Monday, June 23, 2008

Double dipping on BBBB quotes

Google Alerts tipped me off to a mention of SABO in a post over at Checking it out, I discovered that contributor Justin Van Kleeck repeated my quote from Mike Klesius's January 2007 National Geographic article on hummingbirds. Scrolling down, I was even more delighted to see that the first comment paraphrased one of Tom's favorite observations about hummingbirds as quoted by Richard Conniff in "So tiny, so sweet--so mean," an article originally published in Smithsonian Magazine (September 2000) and condensed and reprinted by Reader's Digest (May 2001).

You can read the Nat Geo article here, but I couldn't find the full Smithsonian article on line. Too bad, since it earned author Richard Conniff the John Burroughs Association essay award for 2000. You can read part of it here. (This should come as no surprise, but I was the other guide Conniff quoted in his opening paragraphs.) --SW

Tuesday, June 17, 2008

Kiss kiss, bang bang

Mid-June is a perfect time for this Zooillogix post on kissing bugs. These stealthy stowaways emerge each summer from our local White-throated Woodrat (pack rat) nests (of which there's one under our bathroom floor) to invade southern Arizona homes in search of fresh blood.

Kissing bugs (genus Triatoma) are on a very short list of invertebrates that we terminate with extreme prejudice whenever and wherever they're encountered. Even bark scorpions get a pass if we find them in remote parts of the yard, but kissing bugs always get swatted, stomped, or crushed in a handy paper towel. And we do keep those paper towels handy, because offing them can be a thoroughly disgusting experience. Even if they're not bloated from a recent blood meal, they produce a powerful defensive stink like other members of their suborder, Heteroptera. You do NOT want to get that nauseating reek on your skin or clothes. There are three species in southern Arizona, but I never pause long enough to key them out before sending them to that Great Pack Rat Midden in the Sky.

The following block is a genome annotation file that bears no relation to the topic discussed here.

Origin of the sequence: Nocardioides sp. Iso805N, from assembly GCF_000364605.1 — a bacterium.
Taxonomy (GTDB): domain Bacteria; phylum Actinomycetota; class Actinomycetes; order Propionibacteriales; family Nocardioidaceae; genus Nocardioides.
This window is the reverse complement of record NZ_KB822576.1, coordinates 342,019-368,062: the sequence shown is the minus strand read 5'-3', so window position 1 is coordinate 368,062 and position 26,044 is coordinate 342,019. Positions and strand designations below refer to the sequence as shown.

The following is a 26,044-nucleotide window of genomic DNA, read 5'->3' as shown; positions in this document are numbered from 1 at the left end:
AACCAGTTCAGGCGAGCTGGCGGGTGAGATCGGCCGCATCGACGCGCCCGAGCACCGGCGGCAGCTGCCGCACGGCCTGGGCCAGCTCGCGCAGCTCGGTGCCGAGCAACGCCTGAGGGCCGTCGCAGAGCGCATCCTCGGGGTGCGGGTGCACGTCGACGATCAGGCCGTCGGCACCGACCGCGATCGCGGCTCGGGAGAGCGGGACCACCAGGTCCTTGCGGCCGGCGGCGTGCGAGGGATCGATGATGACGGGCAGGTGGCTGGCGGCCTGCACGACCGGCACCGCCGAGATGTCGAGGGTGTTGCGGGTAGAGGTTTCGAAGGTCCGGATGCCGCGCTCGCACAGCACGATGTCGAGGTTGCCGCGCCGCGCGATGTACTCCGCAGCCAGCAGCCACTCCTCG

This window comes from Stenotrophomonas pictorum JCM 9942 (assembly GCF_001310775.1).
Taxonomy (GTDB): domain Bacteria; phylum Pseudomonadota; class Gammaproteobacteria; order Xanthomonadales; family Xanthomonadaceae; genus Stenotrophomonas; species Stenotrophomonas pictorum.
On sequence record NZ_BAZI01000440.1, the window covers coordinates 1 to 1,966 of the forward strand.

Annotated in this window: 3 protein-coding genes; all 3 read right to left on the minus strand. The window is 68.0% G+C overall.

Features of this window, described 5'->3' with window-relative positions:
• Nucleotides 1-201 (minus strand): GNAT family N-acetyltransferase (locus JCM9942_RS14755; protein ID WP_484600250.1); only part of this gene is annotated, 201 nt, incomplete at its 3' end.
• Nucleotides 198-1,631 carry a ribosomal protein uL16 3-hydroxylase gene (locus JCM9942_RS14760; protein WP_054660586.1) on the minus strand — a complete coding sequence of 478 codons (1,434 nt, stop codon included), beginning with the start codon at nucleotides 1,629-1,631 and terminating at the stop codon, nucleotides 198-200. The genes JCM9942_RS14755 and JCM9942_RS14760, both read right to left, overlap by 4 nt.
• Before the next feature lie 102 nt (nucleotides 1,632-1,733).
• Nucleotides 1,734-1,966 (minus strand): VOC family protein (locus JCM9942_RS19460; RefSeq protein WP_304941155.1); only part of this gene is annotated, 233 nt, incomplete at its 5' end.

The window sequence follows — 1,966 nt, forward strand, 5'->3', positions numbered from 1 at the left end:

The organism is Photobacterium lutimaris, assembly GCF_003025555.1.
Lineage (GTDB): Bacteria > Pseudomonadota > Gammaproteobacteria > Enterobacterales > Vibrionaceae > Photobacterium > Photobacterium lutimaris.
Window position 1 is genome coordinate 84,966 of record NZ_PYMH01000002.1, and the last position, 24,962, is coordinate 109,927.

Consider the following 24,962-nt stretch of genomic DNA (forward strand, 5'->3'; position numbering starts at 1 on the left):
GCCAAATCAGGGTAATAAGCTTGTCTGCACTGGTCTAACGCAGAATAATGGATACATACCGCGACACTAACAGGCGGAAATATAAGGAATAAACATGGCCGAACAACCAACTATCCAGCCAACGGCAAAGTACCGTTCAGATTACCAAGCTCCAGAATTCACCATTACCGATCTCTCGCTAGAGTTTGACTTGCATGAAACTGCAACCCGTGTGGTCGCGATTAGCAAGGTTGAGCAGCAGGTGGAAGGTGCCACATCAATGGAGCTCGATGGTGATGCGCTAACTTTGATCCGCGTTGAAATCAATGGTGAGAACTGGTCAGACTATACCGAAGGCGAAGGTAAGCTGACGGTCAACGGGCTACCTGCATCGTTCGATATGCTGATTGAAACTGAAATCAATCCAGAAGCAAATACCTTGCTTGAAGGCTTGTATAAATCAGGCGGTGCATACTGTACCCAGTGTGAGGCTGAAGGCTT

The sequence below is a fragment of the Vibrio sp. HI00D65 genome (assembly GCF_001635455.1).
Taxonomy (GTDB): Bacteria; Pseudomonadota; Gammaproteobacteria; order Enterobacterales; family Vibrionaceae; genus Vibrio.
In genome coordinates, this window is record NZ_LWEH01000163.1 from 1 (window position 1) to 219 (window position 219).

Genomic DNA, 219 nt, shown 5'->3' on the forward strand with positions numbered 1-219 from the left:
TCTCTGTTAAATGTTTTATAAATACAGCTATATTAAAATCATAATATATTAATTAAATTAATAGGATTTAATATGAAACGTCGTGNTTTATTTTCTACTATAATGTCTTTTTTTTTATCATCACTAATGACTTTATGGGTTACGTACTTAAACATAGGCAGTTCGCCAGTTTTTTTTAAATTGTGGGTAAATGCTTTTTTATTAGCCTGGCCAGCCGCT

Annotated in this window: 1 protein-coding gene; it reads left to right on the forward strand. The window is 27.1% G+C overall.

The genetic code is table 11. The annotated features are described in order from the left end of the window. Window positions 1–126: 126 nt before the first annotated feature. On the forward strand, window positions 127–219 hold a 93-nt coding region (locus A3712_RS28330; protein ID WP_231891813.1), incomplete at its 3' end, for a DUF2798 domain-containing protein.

They're active mainly at night and often bite sleeping humans on or near the mouth (hence the name). The bite is virtually painless but can cause severe allergic reactions, and droppings shed at the scene of the crime can contaminate the wound with the trypanosomes that cause Chagas disease, a mainly tropical infection that kills thousands of people in Latin America every year. Though the most effective vectors for the disease seem to be South America species of Triatoma, there have been a handful of recent cases in the southern U.S. The organism gets concentrated in the bugs' feces; in fact, the traditional method to test for Chagas is to let fresh, uninfected kissing bugs bite the patient, then check the bugs' droppings for the trypanosome. Chagas has even been suggested as a contributor to Charles Darwin's chronic health problems.

These nasty bloodsuckers are macabre harbingers of our late summer "monsoon." The increase in heat and humidity really seems to bring them out, so it's no surprise that in the last 36 hours we encountered the first two kissing bugs of the season inside the house. The first landed right in front of me on my drawing board at about midnight; the second casually waddled out from under our claw-foot bathtub this morning. Only the second had dined recently, though three or four itchy, swollen spots on my feet suggest that the first had already partaken of my juiciness and was looking for a refill.

CRAP! Make that three--one just came buzzing in to land on the computer hutch while I was typing. Thank goodness they're such clumsy fliers, but now I'm paranoid about how many might be sneaking around under the desk, waiting for me to put my juicy toes back on the floor. *shudder*

Because I refuse to let one live long enough to photograph it intact, here are a bunch of pix from Bug Guide: Genus Triatoma

And here's a whole bunch of skin-crawlingly fascinating information from the University of Arizona: The Kissing Bug Project


Update: By 11:30 p.m. the body count for the season was up to four--not a good sign, since we rarely find more than a dozen in the house per summer. It wasn't easy getting to sleep, listening for the dry buzz of wings and hard little thop of another six-legged vampire homing in on its prey.